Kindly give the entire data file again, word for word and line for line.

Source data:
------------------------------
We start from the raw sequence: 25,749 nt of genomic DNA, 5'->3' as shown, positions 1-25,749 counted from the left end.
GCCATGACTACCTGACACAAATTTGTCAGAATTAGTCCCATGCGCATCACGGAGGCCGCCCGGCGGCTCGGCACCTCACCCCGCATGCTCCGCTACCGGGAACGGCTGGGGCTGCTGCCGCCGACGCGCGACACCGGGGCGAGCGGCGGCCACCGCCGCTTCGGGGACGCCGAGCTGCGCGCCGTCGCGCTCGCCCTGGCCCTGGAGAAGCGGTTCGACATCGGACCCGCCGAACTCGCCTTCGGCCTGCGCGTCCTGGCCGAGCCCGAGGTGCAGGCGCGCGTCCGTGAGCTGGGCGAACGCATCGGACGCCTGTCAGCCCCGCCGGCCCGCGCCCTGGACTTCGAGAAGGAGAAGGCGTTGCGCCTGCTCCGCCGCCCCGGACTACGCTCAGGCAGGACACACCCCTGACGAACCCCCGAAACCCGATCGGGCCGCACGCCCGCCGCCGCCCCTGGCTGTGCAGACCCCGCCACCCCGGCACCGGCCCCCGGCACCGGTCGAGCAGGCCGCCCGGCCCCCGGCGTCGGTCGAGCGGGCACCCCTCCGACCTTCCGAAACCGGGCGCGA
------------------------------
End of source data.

We start from the raw sequence: 25,749 nt of genomic DNA, 5'->3' as shown, positions 1-25,749 counted from the left end.
GCCATGACTACCTGACACAAATTTGTCAGAATTAGTCCCATGCGCATCACGGAGGCCGCCCGGCGGCTCGGCACCTCACCCCGCATGCTCCGCTACCGGGAACGGCTGGGGCTGCTGCCGCCGACGCGCGACACCGGGGCGAGCGGCGGCCACCGCCGCTTCGGGGACGCCGAGCTGCGCGCCGTCGCGCTCGCCCTGGCCCTGGAGAAGCGGTTCGACATCGGACCCGCCGAACTCGCCTTCGGCCTGCGCGTCCTGGCCGAGCCCGAGGTGCAGGCGCGCGTCCGTGAGCTGGGCGAACGCATCGGACGCCTGTCAGCCCCGCCGGCCCGCGCCCTGGACTTCGAGAAGGAGAAGGCGTTGCGCCTGCTCCGCCGCCCCGGACTACGCTCAGGCAGGACACACCCCTGACGAACCCCCGAAACCCGATCGGGCCGCACGCCCGCCGCCGCCCCTGGCTGTGCAGACCCCGCCACCCCGGCACCGGCCCCCGGCACCGGTCGAGCAGGCCGCCCGGCCCCCGGCGTCGGTCGAGCGGGCACCCCTCCGACCTTCCGAAACCGGGCGCGA